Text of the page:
To: STMFC@yahoogroups.com
Sent: Tuesday, August 6, 2013 8:22:11 AM
Subject: [STMFC] Re: Looking for a Short Line






If you like coal roads, give a look to the Interstate Railroad, lots of
great books that almost detail the road tie by tie, and someone (Atlas?) is
coming out with an RS3 in Interstate colors. They also bought used steam
locomotives that could be modified. Interchanges with the Southern, L&N and
Clinchfield.

Jerry Michels

[Non-text portions of this message have been removed]


Craig Zeni
 

On Aug 6, 2013, at 6:31 AM, STMFC@yahoogroups.com wrote:
2a. Looking for a Short Line
Posted by: "John Miller" amwing1588@sbcglobal.net amwing1588@sbcglobal.net
Date: Mon Aug 5, 2013 6:59 pm ((PDT))

Hi all,

I don't know if this is the correct venue to ask this, but I will anyway. I need help in discovering a short line RR set in the early to mid 1930's (depression era). I would like to be able to research it through visits, photo's and books and then build a layout and fill it with the correct types of rolling stock appropriate for that time period.
The short line I'm interested in modeling would have had it's own road name (or even one of a major line)along with it's own rolling stock, but would also move a lot of interchange cars along it's line and might include rolling stock...from milk cars, log cars, covered hoppers to 50' auto boxes and Oh ya...lots of small to medium steamers. I've been modeling the larger mainline roads for years, but just find myself yearning for something special. There are so many of these branch lines/short lines across the country, and that being said, I'd like to hear from you all, which ones you like and why. At this point, I don't have a geographical preference, so let the suggestions fly.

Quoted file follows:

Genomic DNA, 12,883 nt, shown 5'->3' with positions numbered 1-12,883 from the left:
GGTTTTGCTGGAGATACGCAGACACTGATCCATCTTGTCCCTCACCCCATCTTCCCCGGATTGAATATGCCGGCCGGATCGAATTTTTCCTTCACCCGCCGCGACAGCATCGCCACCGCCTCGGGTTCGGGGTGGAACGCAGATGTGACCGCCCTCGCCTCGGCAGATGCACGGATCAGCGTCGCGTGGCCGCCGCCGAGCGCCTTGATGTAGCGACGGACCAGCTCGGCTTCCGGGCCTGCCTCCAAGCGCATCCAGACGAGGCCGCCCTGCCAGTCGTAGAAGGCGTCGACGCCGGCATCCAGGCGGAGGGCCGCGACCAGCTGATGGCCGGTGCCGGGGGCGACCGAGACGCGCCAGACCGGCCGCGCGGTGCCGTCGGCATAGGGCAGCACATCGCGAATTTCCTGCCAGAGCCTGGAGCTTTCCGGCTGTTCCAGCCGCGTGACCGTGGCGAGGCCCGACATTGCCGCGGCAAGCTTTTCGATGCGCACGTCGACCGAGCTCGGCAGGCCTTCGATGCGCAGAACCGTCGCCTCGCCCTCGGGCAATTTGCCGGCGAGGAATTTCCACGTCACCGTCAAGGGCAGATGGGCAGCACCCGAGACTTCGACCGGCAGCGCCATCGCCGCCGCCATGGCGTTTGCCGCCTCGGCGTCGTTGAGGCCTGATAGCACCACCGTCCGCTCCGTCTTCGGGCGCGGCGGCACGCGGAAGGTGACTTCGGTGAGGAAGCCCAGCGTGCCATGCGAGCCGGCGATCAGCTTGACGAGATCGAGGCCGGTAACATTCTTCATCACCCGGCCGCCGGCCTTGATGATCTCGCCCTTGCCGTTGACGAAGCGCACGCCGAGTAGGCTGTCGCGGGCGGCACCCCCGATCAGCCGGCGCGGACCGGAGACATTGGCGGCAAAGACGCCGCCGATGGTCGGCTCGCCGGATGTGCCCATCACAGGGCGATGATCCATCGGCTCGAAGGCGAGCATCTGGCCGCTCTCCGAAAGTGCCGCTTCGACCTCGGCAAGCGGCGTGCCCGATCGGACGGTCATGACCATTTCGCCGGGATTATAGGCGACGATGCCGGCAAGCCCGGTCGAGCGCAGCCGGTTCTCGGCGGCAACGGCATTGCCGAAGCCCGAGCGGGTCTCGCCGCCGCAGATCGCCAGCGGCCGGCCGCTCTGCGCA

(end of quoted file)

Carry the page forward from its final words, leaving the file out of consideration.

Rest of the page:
New York, Ontario & Western. Lots of small to medium steam engines (biggest was a class of 4-8-2s built with the NYC L2s) but mostly consolidations, camel backs (double cabs in O&W parlance), ten wheelers with many available in brass over the years. If you dieselize it's bog easy with FTs, F3s, NWs and 44 tonners. Bridge traffic, coal traffic, milk traffic, an active historical society too. I fascinating, charming road full of personality and operationally interesting.

Craig Zeni
Cary NC


Matt's Gmail <matthgmk28@...>
 

John

Ma and Pa in Maryland and Pennsylvania. St Johnsbury and Lake Champlain in Vermont. Get a copy of Mixed Train Daily lots of good ideas. Even take a look at smaller class 1's. Rutland, north end of the New York Ontario and Western.

H "Matt" Mathews
Freeland Md


Matt's Gmail <matthgmk28@...>
 

John

I was looking for a book to include on my last post. However take a look at the Cement region in Pennsylvania.
Lehigh and New England was the first company with covered hoppers

Matt